Despite my tendency to drone on about charter schools, I also believe we should be spending a lot of time and energy on increasing the quality of our nation’s teaching force.
Yesterday, this study came out. The authors argue that teacher cognitive skill (as measured by adult PISA tests) is an important variable in understanding country academic performance; in their own words:
Our analysis consistently indicates that students living in the countries at the top of the PISA rankings perform better in math and reading in part because their teachers have higher numeracy and literacy skills
The methodology used is quite complex, and I don’t fully understand it, so I apologize in advance if I get things wrong below.
From the study…
Comparing Teachers from Around the World to People in Canada
The literacy skills of the lowest-performing teachers (in Italy and Russia) are similar to the literacy skills of employed Canadian adults with only a vocational degree (278 points). Teachers in Canada, the Netherlands, Norway, and Sweden have similar skills than adults with a bachelor degree (306 points). The literacy skills of the best-performing teachers (in Japan and Finland) are even higher than the skills of Canadian adults with a master or doctoral degree (314 points).
In short, the authors use comparisons to Canadian adults to demonstrate that there is a wide variety of cognitive skill in teachers across the globe.
Here’s a chart:
Comparing Teachers to Other College Graduates In Their Home Countries
As most teachers are college graduates, it is also illuminating to compare teacher cognitive skills with the skills of all college graduates in a country (see Figure 2). While median teacher cognitive skills fall in the middle of the 25th-75th percentile skill range of cognitive skills of college graduates in most countries, teachers come from the upper part of the skill distribution in some countries (e.g., Finland and Japan) and from the lower part of the college graduate skill distribution in other countries (e.g., Poland and the Slovak Republic).
In short, teachers in some countries are near the top of cognitive performance for college graduates in their country, while teachers in other countries are closer to the bottom.
Here’s a chart:
Korean Culture > Korean Teachers
I thought this was of interest: Korean students dramatically outperform what you would expect given their teacher quality.
How Much More Would USA Students Achieve if Our Teachers Had as Much Cognitive Skill as Teachers in Finland?
The U.S. would be expected to improve by roughly 0.55 SD in student math achievement… Of course, these are long-run impacts since they presume that the quality of students’ teachers in the first ten grades would improve to the level of Finland – something that would take some time and effort to realize.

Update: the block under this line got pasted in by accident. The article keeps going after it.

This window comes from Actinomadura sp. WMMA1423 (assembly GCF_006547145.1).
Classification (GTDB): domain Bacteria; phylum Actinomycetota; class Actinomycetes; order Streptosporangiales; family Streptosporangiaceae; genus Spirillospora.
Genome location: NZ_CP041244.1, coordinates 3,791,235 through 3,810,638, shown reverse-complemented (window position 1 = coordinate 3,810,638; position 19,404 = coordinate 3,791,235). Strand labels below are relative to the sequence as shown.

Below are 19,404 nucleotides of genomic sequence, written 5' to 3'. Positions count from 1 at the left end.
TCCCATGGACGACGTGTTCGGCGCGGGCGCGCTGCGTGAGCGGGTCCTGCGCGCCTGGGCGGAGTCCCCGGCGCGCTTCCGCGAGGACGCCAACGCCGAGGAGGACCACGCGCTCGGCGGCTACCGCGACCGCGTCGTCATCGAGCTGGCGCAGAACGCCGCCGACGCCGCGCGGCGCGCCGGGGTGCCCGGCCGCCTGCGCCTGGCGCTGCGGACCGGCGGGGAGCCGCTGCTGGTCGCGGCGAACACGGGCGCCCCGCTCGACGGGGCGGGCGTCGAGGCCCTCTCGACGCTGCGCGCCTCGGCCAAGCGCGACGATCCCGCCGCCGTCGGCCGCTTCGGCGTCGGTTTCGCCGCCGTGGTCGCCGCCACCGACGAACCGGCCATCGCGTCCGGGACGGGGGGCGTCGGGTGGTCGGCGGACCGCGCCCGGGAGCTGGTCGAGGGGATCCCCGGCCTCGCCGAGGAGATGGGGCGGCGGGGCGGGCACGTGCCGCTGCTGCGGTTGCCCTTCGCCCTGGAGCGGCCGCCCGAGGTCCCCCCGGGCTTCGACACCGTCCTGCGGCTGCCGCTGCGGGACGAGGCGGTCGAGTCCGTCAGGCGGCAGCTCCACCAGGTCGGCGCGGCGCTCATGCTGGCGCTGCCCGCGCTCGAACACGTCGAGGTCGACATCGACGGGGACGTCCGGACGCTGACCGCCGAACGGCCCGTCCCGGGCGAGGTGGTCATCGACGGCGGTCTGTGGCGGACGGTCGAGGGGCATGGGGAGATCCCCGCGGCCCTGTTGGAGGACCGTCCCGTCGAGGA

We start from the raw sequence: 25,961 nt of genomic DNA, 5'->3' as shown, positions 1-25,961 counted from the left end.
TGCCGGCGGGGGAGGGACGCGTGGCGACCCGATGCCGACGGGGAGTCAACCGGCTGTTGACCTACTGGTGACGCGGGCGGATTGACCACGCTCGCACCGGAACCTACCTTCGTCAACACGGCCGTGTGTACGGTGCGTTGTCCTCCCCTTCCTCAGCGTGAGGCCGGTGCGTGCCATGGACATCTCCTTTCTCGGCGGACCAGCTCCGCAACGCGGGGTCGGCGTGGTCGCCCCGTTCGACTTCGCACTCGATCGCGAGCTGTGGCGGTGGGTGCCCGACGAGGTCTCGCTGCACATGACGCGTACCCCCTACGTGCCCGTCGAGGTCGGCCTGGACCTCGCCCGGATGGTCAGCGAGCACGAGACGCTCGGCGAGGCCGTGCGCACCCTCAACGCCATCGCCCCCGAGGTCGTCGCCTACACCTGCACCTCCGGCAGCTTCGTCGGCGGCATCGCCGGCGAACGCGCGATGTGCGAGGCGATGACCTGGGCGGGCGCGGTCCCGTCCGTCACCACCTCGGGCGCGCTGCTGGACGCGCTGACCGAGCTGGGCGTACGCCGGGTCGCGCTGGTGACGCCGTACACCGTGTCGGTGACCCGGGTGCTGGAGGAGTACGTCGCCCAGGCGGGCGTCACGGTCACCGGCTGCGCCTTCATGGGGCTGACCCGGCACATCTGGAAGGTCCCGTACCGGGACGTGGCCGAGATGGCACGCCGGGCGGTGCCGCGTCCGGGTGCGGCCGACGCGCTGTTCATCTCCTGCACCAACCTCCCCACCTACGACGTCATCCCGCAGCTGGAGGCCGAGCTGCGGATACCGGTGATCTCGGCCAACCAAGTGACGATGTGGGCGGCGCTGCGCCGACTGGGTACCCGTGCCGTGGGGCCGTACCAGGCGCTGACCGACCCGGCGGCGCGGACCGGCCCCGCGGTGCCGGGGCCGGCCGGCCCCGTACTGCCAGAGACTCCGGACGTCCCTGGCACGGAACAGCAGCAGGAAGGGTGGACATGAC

This is a very large effect.
Does More Money Get You Better Teachers?
In other words, while making it clear that a more skilled teaching force will require higher salaries, the evidence says nothing about either how salaries should be structured or the responsiveness of teachers to higher salary offers.
It’s probably necessary but not sufficient.
Who Do Better Teachers Help the Most?
Our results suggest that the benefits of better cognitive skills of teachers mainly accrue to students with low socioeconomic background, while parental skills are more important for students with high socioeconomic background.
What is Optimal for a Country?
The authors did not really address the issue of cross-sector trade-offs. Presumably, a nation could boost its test scores by ensuring that their schools were saturated with teachers in high cognitive skill.
I imagine that, at some point however, this a diminishing returns to teacher cognitive skill. Additionally, some industries are probably made worse off by high cognitive skill college graduates going into teaching.
I wonder how you might try and model out what the sweet spot is.
So What Should We Do?
Two routes could get us to higher performing teachers: regulation or deregulation. I’ve written about this before. In certain states (New York) and countries (Finland), increasing the rigor of credentialing seems to have increased teacher cognitive skill.
In New Orleans, deregulation seems to have had the same effect.
One other twist: it’s unclear how economic shifts might affect labor supply, as well as how this factors into how much we would need to pay teachers to get a higher-quality workforce.
I think this is an area that’s right for experimentation.
Potentially, a combination of rigorous credentialing coupled with school deregulation could be the best way forward…. but much remains unknown.